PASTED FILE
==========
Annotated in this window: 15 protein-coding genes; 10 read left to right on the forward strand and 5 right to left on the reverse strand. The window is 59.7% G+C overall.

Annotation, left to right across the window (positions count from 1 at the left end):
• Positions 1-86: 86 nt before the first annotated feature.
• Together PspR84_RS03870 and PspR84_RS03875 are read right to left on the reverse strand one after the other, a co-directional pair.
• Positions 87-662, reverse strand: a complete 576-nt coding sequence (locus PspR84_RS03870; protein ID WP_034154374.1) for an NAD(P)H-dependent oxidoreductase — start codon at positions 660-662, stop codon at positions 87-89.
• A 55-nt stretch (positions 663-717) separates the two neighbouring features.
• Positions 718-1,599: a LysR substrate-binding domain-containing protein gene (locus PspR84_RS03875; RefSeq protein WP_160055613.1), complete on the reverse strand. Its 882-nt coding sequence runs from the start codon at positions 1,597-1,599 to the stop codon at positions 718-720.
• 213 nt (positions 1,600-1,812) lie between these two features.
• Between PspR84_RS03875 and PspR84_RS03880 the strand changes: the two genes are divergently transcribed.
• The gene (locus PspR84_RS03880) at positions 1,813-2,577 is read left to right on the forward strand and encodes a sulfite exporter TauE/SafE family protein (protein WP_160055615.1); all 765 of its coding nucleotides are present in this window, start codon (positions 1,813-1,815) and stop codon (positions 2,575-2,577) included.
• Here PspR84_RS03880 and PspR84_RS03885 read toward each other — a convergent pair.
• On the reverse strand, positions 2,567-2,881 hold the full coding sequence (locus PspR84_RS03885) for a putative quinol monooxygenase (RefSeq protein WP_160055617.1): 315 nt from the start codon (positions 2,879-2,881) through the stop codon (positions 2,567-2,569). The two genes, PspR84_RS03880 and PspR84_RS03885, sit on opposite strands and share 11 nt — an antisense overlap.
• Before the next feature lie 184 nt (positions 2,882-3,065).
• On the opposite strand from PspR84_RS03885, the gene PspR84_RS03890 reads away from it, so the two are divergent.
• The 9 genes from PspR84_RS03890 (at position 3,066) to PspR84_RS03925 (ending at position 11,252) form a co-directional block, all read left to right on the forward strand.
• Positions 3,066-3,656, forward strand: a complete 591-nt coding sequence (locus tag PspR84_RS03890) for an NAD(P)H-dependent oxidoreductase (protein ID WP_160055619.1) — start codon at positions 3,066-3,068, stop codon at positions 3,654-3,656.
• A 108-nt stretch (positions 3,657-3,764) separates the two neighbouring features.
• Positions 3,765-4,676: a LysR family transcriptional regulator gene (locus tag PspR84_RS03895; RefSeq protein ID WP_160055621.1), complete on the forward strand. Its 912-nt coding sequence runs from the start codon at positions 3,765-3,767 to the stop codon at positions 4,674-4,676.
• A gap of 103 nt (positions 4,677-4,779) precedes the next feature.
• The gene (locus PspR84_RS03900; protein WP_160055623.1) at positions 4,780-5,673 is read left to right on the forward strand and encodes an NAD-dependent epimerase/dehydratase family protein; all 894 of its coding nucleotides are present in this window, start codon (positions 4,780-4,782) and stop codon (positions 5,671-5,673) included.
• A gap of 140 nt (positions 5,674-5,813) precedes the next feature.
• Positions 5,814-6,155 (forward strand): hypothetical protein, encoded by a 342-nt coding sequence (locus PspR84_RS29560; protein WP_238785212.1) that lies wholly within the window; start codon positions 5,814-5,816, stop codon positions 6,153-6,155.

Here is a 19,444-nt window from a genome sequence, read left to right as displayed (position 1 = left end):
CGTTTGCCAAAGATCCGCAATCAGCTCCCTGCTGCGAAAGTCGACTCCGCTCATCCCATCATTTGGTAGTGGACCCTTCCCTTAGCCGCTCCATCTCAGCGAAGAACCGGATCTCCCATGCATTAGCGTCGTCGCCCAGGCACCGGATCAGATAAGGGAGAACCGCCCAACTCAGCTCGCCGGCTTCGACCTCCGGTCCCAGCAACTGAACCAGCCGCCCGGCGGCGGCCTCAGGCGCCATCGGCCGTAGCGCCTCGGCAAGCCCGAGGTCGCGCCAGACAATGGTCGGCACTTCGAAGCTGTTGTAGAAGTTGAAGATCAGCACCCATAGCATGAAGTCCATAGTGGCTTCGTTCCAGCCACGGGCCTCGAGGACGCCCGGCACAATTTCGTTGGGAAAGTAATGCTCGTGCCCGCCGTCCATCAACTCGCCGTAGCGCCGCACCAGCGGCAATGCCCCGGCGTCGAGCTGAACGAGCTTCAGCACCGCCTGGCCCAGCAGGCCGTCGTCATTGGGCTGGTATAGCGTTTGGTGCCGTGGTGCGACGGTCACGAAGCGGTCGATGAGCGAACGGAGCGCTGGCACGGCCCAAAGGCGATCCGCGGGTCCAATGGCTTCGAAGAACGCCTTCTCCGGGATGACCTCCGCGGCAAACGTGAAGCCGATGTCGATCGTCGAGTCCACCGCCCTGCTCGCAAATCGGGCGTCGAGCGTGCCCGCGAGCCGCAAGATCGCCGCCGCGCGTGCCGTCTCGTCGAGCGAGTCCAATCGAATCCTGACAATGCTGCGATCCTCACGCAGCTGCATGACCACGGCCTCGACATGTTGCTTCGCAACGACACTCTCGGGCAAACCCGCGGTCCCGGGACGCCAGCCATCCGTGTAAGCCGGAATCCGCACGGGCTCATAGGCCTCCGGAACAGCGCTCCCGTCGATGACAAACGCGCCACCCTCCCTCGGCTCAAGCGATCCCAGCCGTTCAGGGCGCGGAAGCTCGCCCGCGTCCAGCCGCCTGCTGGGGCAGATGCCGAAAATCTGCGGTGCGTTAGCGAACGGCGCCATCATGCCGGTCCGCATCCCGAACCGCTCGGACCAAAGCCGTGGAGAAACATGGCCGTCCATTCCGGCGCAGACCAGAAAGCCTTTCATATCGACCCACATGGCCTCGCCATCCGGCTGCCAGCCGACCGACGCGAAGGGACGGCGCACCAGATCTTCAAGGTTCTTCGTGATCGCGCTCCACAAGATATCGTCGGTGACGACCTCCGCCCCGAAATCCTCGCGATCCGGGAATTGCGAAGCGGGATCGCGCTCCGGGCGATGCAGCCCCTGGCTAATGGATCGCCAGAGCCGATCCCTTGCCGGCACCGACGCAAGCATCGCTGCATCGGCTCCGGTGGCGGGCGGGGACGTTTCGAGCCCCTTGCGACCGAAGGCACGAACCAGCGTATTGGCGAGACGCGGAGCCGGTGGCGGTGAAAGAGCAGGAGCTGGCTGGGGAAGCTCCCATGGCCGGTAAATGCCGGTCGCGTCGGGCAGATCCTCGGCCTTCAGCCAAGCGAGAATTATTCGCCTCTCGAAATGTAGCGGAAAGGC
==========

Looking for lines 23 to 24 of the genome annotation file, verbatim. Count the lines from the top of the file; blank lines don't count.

Here is a 19,444-nt window from a genome sequence, read left to right as displayed (position 1 = left end):
CGTTTGCCAAAGATCCGCAATCAGCTCCCTGCTGCGAAAGTCGACTCCGCTCATCCCATCATTTGGTAGTGGACCCTTCCCTTAGCCGCTCCATCTCAGCGAAGAACCGGATCTCCCATGCATTAGCGTCGTCGCCCAGGCACCGGATCAGATAAGGGAGAACCGCCCAACTCAGCTCGCCGGCTTCGACCTCCGGTCCCAGCAACTGAACCAGCCGCCCGGCGGCGGCCTCAGGCGCCATCGGCCGTAGCGCCTCGGCAAGCCCGAGGTCGCGCCAGACAATGGTCGGCACTTCGAAGCTGTTGTAGAAGTTGAAGATCAGCACCCATAGCATGAAGTCCATAGTGGCTTCGTTCCAGCCACGGGCCTCGAGGACGCCCGGCACAATTTCGTTGGGAAAGTAATGCTCGTGCCCGCCGTCCATCAACTCGCCGTAGCGCCGCACCAGCGGCAATGCCCCGGCGTCGAGCTGAACGAGCTTCAGCACCGCCTGGCCCAGCAGGCCGTCGTCATTGGGCTGGTATAGCGTTTGGTGCCGTGGTGCGACGGTCACGAAGCGGTCGATGAGCGAACGGAGCGCTGGCACGGCCCAAAGGCGATCCGCGGGTCCAATGGCTTCGAAGAACGCCTTCTCCGGGATGACCTCCGCGGCAAACGTGAAGCCGATGTCGATCGTCGAGTCCACCGCCCTGCTCGCAAATCGGGCGTCGAGCGTGCCCGCGAGCCGCAAGATCGCCGCCGCGCGTGCCGTCTCGTCGAGCGAGTCCAATCGAATCCTGACAATGCTGCGATCCTCACGCAGCTGCATGACCACGGCCTCGACATGTTGCTTCGCAACGACACTCTCGGGCAAACCCGCGGTCCCGGGACGCCAGCCATCCGTGTAAGCCGGAATCCGCACGGGCTCATAGGCCTCCGGAACAGCGCTCCCGTCGATGACAAACGCGCCACCCTCCCTCGGCTCAAGCGATCCCAGCCGTTCAGGGCGCGGAAGCTCGCCCGCGTCCAGCCGCCTGCTGGGGCAGATGCCGAAAATCTGCGGTGCGTTAGCGAACGGCGCCATCATGCCGGTCCGCATCCCGAACCGCTCGGACCAAAGCCGTGGAGAAACATGGCCGTCCATTCCGGCGCAGACCAGAAAGCCTTTCATATCGACCCACATGGCCTCGCCATCCGGCTGCCAGCCGACCGACGCGAAGGGACGGCGCACCAGATCTTCAAGGTTCTTCGTGATCGCGCTCCACAAGATATCGTCGGTGACGACCTCCGCCCCGAAATCCTCGCGATCCGGGAATTGCGAAGCGGGATCGCGCTCCGGGCGATGCAGCCCCTGGCTAATGGATCGCCAGAGCCGATCCCTTGCCGGCACCGACGCAAGCATCGCTGCATCGGCTCCGGTGGCGGGCGGGGACGTTTCGAGCCCCTTGCGACCGAAGGCACGAACCAGCGTATTGGCGAGACGCGGAGCCGGTGGCGGTGAAAGAGCAGGAGCTGGCTGGGGAAGCTCCCATGGCCGGTAAATGCCGGTCGCGTCGGGCAGATCCTCGGCCTTCAGCCAAGCGAGAATTATTCGCCTCTCGAAATGTAGCGGAAAGGC